Washington Square Park is a multi-layered cake of noise. Not all flavors compliment each other, but a thick slice of sound is always delivered whether you ask for it or not. It’s just what you get when you go through the park.
I cut through it all as I cross the park to a café on the east side. In the northwest corner men play card on the chess tables. Who knows where the chess players went. The men are slamming the cards down with heavy hands, as if they would like to smack the world upside the face. This is not just a game for them. I wonder if rent money, child support, Con Edison bills and subway fares are probably riding on the outcome.
I continue through a gauntlet of jazz musicians and pigeons who flock around a man who tosses them chunks of a pretzel. Vagrants are ensconced in their sleeping bags and blankets. They are sprawled out on the grassy lawn like elephant seals. On the same stretch of grass the children of the upper crust who live near the park are playing soccer. A ball jets past a goal marked by two backpacks and nearly bumps into an unkempt man who lays prostate on the grass.
“Don’t hit the homeless people!” calls one of the mothers.
Dogs of all shapes and sizes parade by. An old Great Dane with subcutaneous fatty cysts is prompted along by his owner. A little Jack Russell Terrier nearly yanks his owner off his feet to chase a teenager on a skateboard. The startled youth dismounts, leaving the dog to chastise the skateboard and nip at its wheels.
I sit on a bench and realize the man next to me is rolling a blunt. A lanky college student walks by in nothing but a cape and a thong. In the empty fountain three boys are playing with a remote control motorcycle. A few feet away a girl is hammering away on a keyboard, singing Stay with Me.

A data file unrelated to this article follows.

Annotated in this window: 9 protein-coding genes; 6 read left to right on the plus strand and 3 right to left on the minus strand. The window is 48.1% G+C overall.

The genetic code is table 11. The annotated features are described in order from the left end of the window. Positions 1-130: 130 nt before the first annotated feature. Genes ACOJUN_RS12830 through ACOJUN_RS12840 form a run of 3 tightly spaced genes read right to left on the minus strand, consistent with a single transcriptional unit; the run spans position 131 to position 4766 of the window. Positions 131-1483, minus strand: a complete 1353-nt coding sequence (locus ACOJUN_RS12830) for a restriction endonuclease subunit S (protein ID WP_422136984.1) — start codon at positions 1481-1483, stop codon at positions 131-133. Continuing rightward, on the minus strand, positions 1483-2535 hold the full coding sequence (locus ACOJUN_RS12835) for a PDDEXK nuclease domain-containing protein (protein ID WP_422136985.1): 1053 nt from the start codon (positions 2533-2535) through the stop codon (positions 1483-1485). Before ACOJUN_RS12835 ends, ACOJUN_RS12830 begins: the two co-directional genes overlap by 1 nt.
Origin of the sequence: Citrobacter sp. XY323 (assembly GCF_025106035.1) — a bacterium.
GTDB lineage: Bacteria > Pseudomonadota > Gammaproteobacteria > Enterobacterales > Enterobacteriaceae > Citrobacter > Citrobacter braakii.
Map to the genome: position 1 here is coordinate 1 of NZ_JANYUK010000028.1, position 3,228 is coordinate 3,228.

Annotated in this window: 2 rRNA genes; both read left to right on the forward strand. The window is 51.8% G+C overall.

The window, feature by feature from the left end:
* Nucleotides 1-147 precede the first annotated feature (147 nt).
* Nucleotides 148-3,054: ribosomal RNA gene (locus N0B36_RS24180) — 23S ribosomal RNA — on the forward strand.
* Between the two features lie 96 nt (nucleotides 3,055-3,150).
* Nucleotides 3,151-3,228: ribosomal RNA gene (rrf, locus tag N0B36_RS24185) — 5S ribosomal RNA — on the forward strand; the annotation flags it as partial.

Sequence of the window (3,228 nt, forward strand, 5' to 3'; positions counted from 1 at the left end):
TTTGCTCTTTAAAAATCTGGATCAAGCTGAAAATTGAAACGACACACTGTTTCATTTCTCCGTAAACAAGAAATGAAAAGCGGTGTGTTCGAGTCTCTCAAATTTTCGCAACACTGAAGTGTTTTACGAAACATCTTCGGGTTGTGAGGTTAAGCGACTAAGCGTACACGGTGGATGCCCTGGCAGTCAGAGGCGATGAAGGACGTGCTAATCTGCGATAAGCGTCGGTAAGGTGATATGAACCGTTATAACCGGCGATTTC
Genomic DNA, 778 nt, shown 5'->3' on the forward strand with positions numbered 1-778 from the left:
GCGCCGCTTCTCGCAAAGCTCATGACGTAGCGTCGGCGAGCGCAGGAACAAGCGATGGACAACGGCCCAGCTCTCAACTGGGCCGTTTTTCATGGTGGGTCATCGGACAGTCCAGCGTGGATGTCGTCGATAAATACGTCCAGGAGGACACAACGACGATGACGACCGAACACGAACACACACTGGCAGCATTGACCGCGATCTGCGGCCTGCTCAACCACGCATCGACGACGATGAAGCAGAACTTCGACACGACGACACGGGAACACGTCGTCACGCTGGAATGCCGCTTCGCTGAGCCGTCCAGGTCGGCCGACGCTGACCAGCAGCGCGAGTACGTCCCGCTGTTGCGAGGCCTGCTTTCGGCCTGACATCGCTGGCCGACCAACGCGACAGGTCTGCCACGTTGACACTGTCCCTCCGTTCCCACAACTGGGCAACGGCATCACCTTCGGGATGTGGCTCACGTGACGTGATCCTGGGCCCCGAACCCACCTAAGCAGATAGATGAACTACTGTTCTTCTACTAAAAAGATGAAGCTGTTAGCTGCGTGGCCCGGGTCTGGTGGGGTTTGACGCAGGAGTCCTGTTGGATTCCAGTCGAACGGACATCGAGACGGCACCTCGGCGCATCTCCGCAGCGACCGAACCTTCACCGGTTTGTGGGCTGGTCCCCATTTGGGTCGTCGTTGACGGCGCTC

Next to the benches a man with a saxophone plays Summertime. His daughter is sitting next to him. The man is playing beautifully, but his daughter looks nonplussed. I give him a dollar because his music moves me and also I’m thinking it might staunch the disapproval emanating from his daughter’s eyes. She stares off into the distance, willing herself to become invisible. Fathers are always embarrassing, no matter how cool they are. But maybe they are more embarrassing if they make their money off the street.
The sound of the saxophone crashes into the sound of the keyboard, and both sounds are punctuated by someone who is mercilessly and arrhythmically pounding together two drumsticks. I cannot tell if it’s supposed to be music or performance art.
Wafting above all of it is the sound of bagpipes. I look towards the far reaches of the park but instead of seeing a bagpiper I see two college students practicing martial arts on a patch of grass not occupied by children or homeless people. One of the guys is wearing bright blue tights. The other sports a mustache. The bagpiper remains elusive—accomplishing the rare feat of being heard but not seen on this Serengeti Plane of sound. Each noise fights the other off to gain the upper hand in a fight for New York City’s least available resource: space. So does each person, rat, cockroach, pigeon, floating plastic bag, tossed water bottle, takeout container and weed growing through a crack in the sidewalk. Today I fight the other computers at the café.